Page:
And it is all your fault.

Monday, 1 June 2015

OddBike USA Tour Part II - Bonneville 2015

In the Fall of 2013 OddBike conducted an experiment. Rather than canvas for advertising or sponsors to fund the continued development of the site I appealed directly to you, the readers and fans of OddBike, to fund a 4000 mile (6500 kms) motorcycle research trip through the Eastern United States. Your contributions, while shy of the ultimate goal, were sufficient to make the trip a reality and gave me the opportunity to gather a considerable amount of photos, stories and research material that have served me extremely well over the past two years. The experiment was a success – the readers of OddBike, through Indiegogo, directly funded the maintenance of the site and the gathering of extremely valuable material for future articles. You helped keep OddBike independent.



The Trip
Given the success of the first OddBike USA Tour in 2013 and the good feedback I received following the publication of the travelogue and related articles, I felt it was due for a sequel. Personal circumstances prevented a trip from happening in 2014, so I'm pleased to announce that the OddBike USA Tour Part II is set to happen between August 23rd and September 5th 2015.


This year’s USA Tour will be travelled along a new venue. As I currently live in Calgary, Alberta, and "Part I" saw me traverse the Eastern states, it only makes sense that this trip should be along the Western coast. An important event is needed to justify such an epic trip, so what better than a stop at the Mecca of speed and performance in North America – the Bonneville Salt Flats, arriving just in time to attend the Motorcycle Speed Trials?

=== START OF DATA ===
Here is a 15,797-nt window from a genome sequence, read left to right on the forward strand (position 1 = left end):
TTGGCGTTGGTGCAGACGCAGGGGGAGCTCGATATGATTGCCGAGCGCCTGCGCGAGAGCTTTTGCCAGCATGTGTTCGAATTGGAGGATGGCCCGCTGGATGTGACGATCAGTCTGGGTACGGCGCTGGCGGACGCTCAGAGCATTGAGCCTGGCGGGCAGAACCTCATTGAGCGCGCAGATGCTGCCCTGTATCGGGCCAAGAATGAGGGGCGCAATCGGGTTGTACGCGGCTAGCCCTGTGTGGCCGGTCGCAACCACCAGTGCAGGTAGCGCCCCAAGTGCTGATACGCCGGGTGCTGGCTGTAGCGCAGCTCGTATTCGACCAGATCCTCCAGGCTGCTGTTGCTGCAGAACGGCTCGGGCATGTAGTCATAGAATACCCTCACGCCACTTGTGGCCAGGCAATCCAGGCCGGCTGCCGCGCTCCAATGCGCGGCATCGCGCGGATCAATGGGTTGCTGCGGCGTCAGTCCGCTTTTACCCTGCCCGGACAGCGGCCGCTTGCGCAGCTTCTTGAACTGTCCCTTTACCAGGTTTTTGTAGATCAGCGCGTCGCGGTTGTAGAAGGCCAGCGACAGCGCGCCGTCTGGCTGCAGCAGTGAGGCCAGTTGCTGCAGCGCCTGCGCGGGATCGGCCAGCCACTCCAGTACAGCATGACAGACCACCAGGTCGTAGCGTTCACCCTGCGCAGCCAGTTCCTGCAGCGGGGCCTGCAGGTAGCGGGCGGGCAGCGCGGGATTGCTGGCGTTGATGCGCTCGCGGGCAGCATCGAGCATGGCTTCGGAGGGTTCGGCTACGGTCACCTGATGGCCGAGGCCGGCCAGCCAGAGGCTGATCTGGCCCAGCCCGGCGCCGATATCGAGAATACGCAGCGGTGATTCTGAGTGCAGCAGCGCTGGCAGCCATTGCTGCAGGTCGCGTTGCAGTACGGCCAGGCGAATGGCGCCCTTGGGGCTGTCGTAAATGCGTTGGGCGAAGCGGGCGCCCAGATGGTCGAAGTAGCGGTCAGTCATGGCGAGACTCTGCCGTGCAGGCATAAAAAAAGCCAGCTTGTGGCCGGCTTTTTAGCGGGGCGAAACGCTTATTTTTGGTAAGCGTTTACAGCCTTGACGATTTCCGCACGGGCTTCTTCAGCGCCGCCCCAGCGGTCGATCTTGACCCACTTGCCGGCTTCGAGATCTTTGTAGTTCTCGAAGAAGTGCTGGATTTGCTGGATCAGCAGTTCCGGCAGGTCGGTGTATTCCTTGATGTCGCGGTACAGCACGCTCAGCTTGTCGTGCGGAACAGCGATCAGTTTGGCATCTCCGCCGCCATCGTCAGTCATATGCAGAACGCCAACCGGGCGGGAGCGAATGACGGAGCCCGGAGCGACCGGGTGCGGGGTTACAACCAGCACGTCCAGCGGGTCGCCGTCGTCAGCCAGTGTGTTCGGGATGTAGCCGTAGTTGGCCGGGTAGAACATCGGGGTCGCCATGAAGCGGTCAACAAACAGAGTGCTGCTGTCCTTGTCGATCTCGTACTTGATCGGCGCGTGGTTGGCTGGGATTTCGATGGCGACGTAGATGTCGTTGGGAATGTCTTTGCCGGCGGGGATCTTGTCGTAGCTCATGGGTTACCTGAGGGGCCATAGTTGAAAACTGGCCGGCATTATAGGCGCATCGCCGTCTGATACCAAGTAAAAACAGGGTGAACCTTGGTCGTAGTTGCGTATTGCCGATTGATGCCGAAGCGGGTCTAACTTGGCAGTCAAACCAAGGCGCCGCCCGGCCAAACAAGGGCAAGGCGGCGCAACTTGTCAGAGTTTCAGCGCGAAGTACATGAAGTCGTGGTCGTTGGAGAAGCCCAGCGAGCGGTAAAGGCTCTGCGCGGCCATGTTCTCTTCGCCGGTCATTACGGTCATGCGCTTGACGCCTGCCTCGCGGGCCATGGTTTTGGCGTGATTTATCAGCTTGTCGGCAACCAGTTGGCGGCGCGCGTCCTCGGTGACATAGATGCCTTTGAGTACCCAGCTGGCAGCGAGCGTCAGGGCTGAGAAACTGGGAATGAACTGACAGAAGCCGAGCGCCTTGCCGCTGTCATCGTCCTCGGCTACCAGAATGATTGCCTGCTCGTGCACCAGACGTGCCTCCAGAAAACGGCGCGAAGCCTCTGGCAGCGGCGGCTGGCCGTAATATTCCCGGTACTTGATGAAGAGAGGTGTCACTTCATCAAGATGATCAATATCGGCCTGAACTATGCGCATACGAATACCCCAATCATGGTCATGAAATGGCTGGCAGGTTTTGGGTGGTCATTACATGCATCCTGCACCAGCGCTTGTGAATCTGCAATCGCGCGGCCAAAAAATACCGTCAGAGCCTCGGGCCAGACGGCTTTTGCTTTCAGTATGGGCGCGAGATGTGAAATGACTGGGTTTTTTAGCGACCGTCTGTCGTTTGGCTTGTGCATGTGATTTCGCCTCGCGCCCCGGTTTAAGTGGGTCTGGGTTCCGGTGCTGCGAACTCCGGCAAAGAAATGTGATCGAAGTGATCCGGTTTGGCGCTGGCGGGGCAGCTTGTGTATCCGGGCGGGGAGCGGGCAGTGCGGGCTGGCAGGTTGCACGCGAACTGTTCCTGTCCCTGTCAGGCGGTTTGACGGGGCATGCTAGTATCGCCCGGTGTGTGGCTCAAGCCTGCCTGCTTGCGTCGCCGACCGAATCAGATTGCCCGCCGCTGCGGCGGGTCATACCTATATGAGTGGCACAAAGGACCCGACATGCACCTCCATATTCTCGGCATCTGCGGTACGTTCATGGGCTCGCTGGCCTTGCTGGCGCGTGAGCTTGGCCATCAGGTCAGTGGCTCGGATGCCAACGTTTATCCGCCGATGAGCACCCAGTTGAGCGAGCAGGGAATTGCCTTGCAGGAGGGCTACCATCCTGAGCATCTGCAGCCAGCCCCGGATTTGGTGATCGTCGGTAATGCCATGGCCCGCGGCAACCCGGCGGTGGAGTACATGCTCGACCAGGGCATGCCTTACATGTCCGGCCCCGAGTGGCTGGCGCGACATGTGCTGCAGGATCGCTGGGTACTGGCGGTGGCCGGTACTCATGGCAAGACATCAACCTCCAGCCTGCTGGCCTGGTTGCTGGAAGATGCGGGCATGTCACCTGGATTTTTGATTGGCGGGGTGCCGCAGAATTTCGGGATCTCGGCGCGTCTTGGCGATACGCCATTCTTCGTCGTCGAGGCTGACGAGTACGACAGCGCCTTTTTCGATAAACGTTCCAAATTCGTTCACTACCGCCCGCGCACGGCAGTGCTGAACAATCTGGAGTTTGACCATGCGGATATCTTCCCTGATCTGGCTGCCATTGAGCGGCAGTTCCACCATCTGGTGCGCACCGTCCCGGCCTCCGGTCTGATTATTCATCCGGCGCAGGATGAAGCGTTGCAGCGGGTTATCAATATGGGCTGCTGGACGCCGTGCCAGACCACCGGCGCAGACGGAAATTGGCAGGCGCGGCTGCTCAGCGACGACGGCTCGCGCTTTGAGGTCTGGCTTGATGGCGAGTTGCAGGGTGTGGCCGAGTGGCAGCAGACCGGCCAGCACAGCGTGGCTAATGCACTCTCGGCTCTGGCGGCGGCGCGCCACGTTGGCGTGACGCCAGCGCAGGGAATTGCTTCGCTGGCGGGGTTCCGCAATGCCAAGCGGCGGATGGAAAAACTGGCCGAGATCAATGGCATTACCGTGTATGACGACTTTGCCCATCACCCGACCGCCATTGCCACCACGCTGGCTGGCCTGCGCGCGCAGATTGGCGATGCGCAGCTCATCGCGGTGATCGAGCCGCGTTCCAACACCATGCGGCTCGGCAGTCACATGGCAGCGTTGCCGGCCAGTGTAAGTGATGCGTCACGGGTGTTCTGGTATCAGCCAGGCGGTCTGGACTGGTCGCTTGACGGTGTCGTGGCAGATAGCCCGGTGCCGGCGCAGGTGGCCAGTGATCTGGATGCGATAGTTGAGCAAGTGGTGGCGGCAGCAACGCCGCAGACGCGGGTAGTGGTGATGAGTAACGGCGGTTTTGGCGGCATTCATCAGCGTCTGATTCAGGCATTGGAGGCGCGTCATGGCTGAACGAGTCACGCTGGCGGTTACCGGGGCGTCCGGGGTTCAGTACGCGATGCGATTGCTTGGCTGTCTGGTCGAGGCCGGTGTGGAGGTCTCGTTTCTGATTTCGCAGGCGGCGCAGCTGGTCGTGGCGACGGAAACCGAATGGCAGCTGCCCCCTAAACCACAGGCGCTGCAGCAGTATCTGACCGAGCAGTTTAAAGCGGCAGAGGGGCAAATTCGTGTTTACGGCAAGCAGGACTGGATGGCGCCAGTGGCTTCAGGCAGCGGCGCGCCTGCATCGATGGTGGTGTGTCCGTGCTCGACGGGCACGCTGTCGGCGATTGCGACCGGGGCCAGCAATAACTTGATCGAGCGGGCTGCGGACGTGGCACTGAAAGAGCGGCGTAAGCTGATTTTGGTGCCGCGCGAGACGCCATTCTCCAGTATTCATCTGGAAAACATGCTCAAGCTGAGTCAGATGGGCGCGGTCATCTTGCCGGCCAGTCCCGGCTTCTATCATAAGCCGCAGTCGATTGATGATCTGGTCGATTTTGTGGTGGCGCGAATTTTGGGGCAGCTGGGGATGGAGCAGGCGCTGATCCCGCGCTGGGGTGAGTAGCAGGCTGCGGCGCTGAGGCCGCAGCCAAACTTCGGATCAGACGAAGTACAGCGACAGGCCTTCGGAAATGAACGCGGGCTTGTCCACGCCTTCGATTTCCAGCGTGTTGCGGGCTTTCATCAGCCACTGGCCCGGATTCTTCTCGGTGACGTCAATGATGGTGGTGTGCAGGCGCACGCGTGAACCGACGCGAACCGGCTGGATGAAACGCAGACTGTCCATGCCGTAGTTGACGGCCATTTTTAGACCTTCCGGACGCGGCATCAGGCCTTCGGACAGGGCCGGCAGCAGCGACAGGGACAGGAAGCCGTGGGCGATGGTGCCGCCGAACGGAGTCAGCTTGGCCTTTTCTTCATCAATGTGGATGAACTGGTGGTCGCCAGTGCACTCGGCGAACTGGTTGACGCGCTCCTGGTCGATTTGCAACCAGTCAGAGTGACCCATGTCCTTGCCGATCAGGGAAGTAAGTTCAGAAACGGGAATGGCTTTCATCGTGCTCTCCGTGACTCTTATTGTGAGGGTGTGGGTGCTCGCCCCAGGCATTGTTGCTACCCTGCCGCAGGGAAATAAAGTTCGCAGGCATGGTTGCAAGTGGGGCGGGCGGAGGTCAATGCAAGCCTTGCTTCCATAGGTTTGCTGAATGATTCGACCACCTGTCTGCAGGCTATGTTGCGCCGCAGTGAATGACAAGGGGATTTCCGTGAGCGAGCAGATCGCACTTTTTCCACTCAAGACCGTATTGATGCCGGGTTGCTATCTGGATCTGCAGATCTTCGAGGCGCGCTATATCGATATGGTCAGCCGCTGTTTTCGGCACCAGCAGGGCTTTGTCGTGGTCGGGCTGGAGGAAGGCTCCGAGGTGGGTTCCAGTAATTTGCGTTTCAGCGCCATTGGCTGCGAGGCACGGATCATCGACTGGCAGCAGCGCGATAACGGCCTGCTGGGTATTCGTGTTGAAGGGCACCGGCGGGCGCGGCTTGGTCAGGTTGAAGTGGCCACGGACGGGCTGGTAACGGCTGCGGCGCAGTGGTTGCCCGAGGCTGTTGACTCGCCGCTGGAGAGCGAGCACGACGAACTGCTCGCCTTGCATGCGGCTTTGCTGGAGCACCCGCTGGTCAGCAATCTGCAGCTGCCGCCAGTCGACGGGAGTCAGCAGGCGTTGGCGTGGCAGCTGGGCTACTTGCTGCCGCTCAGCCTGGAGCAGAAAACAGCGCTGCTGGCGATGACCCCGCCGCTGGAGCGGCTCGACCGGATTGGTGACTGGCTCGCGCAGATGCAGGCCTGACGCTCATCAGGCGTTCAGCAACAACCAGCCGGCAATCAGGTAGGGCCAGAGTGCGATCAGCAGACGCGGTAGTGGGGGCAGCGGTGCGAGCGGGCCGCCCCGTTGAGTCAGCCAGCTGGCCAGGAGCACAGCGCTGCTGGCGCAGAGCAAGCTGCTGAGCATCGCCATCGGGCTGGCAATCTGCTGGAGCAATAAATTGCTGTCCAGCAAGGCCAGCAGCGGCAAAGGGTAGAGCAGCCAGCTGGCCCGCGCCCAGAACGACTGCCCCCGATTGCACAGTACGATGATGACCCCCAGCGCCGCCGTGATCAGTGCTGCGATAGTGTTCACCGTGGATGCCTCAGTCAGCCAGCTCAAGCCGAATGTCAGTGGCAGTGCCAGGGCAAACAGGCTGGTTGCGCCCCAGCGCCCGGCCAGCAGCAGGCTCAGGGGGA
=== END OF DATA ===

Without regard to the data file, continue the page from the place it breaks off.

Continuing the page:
The basic outline of the trip is as follows:
Approximately 4000 miles (6500 kms) overall.
A period of two weeks aboard my 2007 Aprilia Tuono, camping as often as possible to keep expenses low.
Ride from Calgary through southern British Columbia, then across the border into Washington across the Cascade Mountain Range to join the Pacific Coast Highway.
Visit Mount St Helens.
Ride the PCH through Washington, Oregon and into California
Visit the Solvang Motorcycle Museum in Solvang, CA
Visit the Mullin Automotive Museum in Oxnard, CA
Ride the Mulholland Highway and make a pilgrimage to The Rock Store in Cornell, CA
Host an OddBike meet and greet in the Los Angeles area in collaboration with fellow blogger and OddBike supporter Alicia Elfving, aka The MotoLady
Head north through Death Valley and ride across the Nevada desert.
Attend the Bonneville Motorcycle Speed Trials at the Bonneville Salt Flats in Utah.
Ride north through Utah, Idaho, and Montana, through the Craters of the Moon and Glacier National parks